Date of publication: 2017-08-28 13:12
First mentioned by Plato, Atlantis was supposedly a large island that lay "to the west of the Pillars of Hercules" in the Atlantic Ocean. It was said to be a peaceful but powerful kingdom lost beneath the waves after a violent earthquake was released by the gods as punishment for waging war against Athens. There have been many attempts at identifying the island, although it may have been entirely a creation of Plato’s imagination some archeologists associate it with the Minoan island of Santorini, north of Crete, whose center collapsed after a volcanic eruption and earthquake around 6555 BC.
A citizens’ group dedicated to reducing preventable flooding caused by development in the Houston region is presenting one of the leading experts on the subject at a free public talk Tuesday, June 75.
But Flood Control’s project, known as the Memorial Park Demonstration Project, is based on an error. Shear stress—lateral erosion—isn’t the primary problem in this stretch of Buffalo Bayou. Slumping—vertical instability—is what naturally happens on our 68,555-year-old bayou. (And it 8767 s only a 8775 problem 8776 if you, say, unwisely took down the trees and built your house or your mowed golf course on or near the edge of a bank.) The project will do nothing for slumping, for which there is little remedy anyway.
The students who accept the challenge this year are required to explain in their own words in a non-fiction essay of no more than 555 words: If Lincoln was willing to tolerate slavery in the southern states, why was he so vehemently opposed to its extension into the territories? To interpret his seemingly ambiguous position on slavery it will be necessary for students to research the president&rsquo s evolving views on slavery, as well as those of his contemporaries. To assist them, the competition packet includes background materials such as key Lincoln speeches and examples of winning essays from years past.
The aged indigent home was abandoned in 6968 and the island has been empty ever since. Twenty years ago, work crews hastily erected scaffolding all along the main buildings' frontage -- not to fix them up, my guide told me, but merely to delay their falling down. Oh, and this photo puts to rest another rumor: that fishermen won't go near Poveglia. Those sticks placed at intervals along the concrete below -- those are fishing nets.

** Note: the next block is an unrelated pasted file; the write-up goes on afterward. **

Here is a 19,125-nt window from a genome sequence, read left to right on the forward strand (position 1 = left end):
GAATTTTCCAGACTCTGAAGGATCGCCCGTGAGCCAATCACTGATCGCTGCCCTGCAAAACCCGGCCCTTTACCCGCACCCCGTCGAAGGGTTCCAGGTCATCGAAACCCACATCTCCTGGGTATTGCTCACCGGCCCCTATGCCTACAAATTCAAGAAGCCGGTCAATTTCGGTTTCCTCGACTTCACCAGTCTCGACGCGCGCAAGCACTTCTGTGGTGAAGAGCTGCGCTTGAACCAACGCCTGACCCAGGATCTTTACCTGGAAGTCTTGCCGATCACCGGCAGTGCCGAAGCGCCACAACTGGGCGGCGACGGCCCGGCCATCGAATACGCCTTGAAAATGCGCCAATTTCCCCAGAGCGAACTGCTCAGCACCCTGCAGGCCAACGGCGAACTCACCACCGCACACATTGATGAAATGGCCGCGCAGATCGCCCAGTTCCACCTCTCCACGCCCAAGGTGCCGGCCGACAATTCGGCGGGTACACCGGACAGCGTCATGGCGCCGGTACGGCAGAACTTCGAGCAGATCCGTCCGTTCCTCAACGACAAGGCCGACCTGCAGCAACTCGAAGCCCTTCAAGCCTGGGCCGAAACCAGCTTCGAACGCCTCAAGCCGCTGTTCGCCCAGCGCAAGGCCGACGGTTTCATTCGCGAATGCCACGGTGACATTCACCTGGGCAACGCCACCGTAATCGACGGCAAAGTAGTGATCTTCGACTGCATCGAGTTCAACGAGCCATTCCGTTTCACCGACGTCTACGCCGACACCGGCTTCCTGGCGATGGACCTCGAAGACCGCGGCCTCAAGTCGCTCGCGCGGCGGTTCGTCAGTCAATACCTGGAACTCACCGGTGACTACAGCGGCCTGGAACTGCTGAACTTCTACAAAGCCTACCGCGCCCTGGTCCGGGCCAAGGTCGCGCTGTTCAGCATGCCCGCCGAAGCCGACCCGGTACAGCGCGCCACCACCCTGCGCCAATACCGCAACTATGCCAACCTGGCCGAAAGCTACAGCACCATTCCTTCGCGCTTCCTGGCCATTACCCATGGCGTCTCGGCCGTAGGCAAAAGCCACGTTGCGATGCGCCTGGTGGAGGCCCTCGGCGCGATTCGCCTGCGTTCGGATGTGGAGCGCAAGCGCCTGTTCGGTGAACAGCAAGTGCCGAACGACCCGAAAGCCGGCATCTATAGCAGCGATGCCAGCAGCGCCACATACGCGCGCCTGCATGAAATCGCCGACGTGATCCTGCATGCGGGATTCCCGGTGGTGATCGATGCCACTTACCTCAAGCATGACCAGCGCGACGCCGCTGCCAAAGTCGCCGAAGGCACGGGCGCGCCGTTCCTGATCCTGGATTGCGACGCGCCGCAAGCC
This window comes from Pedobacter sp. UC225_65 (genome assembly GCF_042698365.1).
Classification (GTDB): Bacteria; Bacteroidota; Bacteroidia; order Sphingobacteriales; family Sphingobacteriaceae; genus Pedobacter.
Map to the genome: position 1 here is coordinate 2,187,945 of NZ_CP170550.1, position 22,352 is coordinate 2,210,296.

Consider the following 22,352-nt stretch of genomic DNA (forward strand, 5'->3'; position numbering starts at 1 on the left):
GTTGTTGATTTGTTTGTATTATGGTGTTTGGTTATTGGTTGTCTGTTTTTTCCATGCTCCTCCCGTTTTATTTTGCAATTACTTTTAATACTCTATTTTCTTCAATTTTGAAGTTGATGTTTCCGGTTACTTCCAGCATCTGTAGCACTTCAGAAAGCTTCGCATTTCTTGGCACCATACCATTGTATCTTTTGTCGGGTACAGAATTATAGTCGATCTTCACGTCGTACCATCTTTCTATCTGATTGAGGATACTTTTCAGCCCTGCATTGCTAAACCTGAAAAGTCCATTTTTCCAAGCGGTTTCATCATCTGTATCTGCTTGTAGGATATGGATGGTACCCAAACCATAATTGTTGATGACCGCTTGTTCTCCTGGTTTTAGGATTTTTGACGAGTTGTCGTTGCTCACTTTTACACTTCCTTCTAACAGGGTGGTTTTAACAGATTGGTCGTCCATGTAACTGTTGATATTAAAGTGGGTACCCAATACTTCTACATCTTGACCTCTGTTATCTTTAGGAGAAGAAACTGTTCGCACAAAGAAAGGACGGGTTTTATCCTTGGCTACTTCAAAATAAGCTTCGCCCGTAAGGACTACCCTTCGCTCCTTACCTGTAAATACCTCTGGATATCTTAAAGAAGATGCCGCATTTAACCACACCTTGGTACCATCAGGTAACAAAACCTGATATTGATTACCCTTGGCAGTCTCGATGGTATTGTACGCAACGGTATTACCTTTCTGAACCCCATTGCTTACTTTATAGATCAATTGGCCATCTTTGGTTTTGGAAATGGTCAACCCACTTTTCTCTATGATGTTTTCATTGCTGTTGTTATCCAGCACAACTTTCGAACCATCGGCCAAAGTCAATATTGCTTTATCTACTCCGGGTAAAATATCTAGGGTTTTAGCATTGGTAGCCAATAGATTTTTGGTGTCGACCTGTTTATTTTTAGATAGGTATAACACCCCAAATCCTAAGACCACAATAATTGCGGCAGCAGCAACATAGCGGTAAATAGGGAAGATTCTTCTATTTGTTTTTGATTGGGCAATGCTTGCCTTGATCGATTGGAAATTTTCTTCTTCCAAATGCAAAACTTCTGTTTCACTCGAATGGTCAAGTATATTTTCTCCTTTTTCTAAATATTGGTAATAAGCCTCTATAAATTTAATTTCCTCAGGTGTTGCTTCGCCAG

Mario Hartmann stays put largely because he was unimpressed with the amount of money the government offered to buy him out—$95,555 plus $65,555 in moving costs: “What can you buy with $95,555? They'll have to offer $955,555, what it takes to buy a house somewhere else.”
This 68,555-year-old meandering bayou flows eastward from the prairie in Katy to Galveston Bay for some 55 miles. Known as the Mother Bayou, most of our numerous bayous, creeks, and streams flow into it as it makes it wandering way to the bay. Some of the bayou has been straightened. Much of it has been thoughtlessly landscaped or reinforced without awareness of its natural process or our responsibility for the living river as a public trust. Most of it is inaccessible by foot to the public, the banks being privately owned. Our state constitution, of course, guarantees access to this publicly owned waterway through public land.
But late Monday Jim Olive called and said a rainstorm was predicted during the night. And sure enough after nightfall the oak trees began wrestling with the wind. Lightning exploded overhead and a drenching rain shot out of the sky. At 5:95 . the Piney Point gauge indicated a flow of some 555 cubic feet per second. We met in Memorial Park, at the parking lot for the South Picnic Loop. Jim looked at the sky skeptically. Gray clouds had drifted in. But we were there, so we walked towards the woods across the boggy picnic area, stepping around puddles, dodging the early morning cyclists whizzing around the loop road.
First mentioned in Geoffrey of Monmouth’s 67th century H istoria regum Britanniae , Avalon is the place where the legendary King Arthur's sword is forged, and where he is sent to recover after being wounded in battle. The island was said to be the domain of Arthur's half-sister, sorceress Morgan le Fay, as well as her eight sisters. Starting in the 67th century, Avalon was identified with Glastonbury in Somerset, in connection with Celtic legends about a paradisiacal “island of glass.” Twelfth century monks at Glastonbury Abbey claimed to have discovered Arthur’s bones—although later historians believe their “discovery” was a publicity stunt to raise money for Abbey repairs.